Greater Tortue Ahmeyim Project


Senegal, Mauritania

Project risks:

Environmental Destruction, Social Harm


  • BP plc
  • Kosmos Energy Ltd
  • Societe des Petroles du Senegal (PETROSEN)
  • Societe Mauritanienne des Hydrocarbures (SMH)

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Apprximate location.

Africa's Deepest Offshore Project

Off the coast of Mauritania and Senegal, BP plans to extract and liquefy fossil gas in one of Africa’s deepest offshore projects.14817 The project threatens to lock both countries into a fossil development path and puts the world’s largest cold-water reef and migratory bird population at risk.

Right on the maritime border between the two West African countries, a consortium of BP (project operator), Kosmos Energy, Société des Pétroles du Sénégal and Société Mauritanienne des Hydrocarbures are developing two offshore gas fields, Tortue and Ahmeyim.14819 The companies want to extract gas from ultra deep wells in water depths of 2,850 meters (9,350 ft).14821

In Phase 1, the gas would flow from Tortue and Ahmeyim through an 80 km (49.71 mi) long underwater pipeline to a floating production, storage and offloading (FPSO) vessel where the gas is to be processed. From here, the gas would be transferred via a 35 km long underwater pipeline to a floating Liquefied Natural Gas (LNG) terminal. A 1 km long breakwater out of concrete and rock has been built to protect the vessel and export carriers from harsh weather and ocean conditions. Construction of the LNG facility is almost finished, and BP aims to begin LNG production in late 2024.1482115175 However, this date is not set in stone, as the project has faced numerous delays. The liquefaction facility has not yet left its dock in Singapore.15179

The Greater Tortue Ahmeyim (GTA) reserves hold almost 425 billion cubic meters of fossil gas. BP and its partners are already exploring the possibility to produce another 2.5-3 million tons of LNG (ca. 3.4-4.08 billion cubic meters of gas) per year in a second project phase worth around USD 5 billion.15181 BP is also considering the development of further fields in the basin, which is estimated to hold up to 1,133 billion cubic meters of gas.14823 It is unclear whether any of the gas will actually end up in Senegal and Mauritania, or if it will all go to international markets. If burned, these vast reserves would release around 2.2 billion tons of CO₂ into the atmosphere. In 2021, journalists from Greenpeace UK estimated that BP’s plans threaten to recklessly chip away between 0.3 and 1 percent of the remaining carbon budget to limit global warming to a vital 1.5°C.14825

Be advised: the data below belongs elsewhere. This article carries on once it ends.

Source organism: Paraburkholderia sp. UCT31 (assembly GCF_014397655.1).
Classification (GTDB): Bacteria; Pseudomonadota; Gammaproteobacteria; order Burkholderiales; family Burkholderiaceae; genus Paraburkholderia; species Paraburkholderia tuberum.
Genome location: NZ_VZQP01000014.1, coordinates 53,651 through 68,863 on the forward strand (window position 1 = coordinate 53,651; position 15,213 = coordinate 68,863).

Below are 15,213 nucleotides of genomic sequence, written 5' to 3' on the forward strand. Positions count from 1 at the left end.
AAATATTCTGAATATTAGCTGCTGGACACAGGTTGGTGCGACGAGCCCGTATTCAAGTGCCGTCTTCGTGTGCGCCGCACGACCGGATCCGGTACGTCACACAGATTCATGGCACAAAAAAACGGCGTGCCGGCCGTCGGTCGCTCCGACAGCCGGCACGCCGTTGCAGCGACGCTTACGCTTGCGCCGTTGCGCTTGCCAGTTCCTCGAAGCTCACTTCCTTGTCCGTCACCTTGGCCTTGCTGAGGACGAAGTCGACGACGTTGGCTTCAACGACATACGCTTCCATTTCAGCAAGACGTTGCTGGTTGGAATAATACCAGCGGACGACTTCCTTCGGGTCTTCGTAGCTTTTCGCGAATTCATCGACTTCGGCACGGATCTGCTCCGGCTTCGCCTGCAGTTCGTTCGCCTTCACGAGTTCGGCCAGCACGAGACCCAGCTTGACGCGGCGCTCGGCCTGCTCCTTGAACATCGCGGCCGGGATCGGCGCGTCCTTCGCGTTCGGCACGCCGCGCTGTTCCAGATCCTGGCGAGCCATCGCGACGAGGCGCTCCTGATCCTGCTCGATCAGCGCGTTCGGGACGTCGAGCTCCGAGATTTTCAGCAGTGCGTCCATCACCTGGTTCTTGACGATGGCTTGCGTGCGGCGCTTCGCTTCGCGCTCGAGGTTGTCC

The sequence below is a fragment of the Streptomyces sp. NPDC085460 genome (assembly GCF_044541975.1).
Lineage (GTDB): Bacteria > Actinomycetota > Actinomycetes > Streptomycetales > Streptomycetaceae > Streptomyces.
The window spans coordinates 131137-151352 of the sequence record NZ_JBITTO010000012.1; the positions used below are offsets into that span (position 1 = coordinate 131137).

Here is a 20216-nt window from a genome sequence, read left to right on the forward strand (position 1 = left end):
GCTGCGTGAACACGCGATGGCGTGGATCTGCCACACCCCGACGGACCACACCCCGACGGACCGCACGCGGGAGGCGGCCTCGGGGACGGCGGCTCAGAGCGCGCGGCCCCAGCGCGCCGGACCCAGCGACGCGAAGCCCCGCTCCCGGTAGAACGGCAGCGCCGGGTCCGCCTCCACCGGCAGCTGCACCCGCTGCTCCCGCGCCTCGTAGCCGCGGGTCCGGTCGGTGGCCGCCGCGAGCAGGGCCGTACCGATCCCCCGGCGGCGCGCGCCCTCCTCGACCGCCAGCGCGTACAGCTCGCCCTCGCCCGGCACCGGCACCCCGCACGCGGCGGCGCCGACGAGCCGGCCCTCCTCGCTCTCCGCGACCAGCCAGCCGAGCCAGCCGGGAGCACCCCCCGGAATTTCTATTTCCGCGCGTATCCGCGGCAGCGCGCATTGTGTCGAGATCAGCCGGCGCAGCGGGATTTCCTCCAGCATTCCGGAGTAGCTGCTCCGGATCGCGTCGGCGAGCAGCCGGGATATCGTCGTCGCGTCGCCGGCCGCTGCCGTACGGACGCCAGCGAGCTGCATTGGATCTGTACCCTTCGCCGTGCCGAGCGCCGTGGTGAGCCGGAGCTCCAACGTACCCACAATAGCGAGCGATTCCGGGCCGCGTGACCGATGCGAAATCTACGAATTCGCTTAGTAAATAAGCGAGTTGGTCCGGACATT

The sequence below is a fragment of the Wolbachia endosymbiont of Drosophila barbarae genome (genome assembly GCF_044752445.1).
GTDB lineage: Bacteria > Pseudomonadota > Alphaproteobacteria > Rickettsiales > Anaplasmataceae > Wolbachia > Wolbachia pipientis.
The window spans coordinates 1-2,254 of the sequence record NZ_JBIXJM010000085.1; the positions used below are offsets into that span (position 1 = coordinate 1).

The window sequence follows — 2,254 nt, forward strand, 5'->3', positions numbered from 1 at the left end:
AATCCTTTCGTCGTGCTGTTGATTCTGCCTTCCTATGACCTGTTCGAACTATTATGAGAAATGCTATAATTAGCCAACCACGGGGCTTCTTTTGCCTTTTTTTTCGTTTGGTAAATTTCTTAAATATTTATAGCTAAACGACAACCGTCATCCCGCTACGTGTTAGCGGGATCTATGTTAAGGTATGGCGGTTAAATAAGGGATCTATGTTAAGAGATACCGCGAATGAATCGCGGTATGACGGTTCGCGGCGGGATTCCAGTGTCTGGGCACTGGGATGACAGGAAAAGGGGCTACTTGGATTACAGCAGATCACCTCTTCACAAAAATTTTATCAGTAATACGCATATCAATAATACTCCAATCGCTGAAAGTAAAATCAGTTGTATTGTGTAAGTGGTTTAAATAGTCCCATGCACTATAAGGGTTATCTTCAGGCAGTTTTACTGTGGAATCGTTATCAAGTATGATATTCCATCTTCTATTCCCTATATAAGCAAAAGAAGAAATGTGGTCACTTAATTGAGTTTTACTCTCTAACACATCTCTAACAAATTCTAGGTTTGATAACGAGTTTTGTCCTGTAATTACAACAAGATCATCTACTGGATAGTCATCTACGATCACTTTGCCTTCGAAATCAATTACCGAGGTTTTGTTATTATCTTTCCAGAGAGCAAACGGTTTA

For their GTA project, BP and its partners will use a floating production storage and offloading (FPSO) vessel and a liquefied natural gas facility similar to this one. Credit: xavier gallego morell/Shutterstock

BP Outrages International Scientists

In 2019, investigations by the BBC and the Organized Crime and Corruption Reporting Project (OCCRP) uncovered details regarding BP's purchase of the GTA concession from Timis Corporation in 2017.151831518515187 The report accused Timis Corporation of maintaining corrupt business relationships with members of the president's family. These corrupt ties possibly helped the relatively unknown company get its hands on the gas concessions ahead of other players.15187 The investigations raised the question whether BP's deal with Timis Corporation in 2017 rewarded an allegedly corrupt company. Both BP and Timis Corporation deny any wrongdoing.1518915191 Senegalese authorities launched an investigation into the corruption allegations, but the case was closed in 2020 due to insufficient evidence.15193 The anti-corruption movement Transparency International has urged authorities in other countries to investigate the available evidence.15195

In the meantime, BP and its partners are pressing on with GTA. While BP and the governments of Senegal and Mauritania market GTA as a prestige project, local communities, environmentalists and researchers have raised serious concerns.14827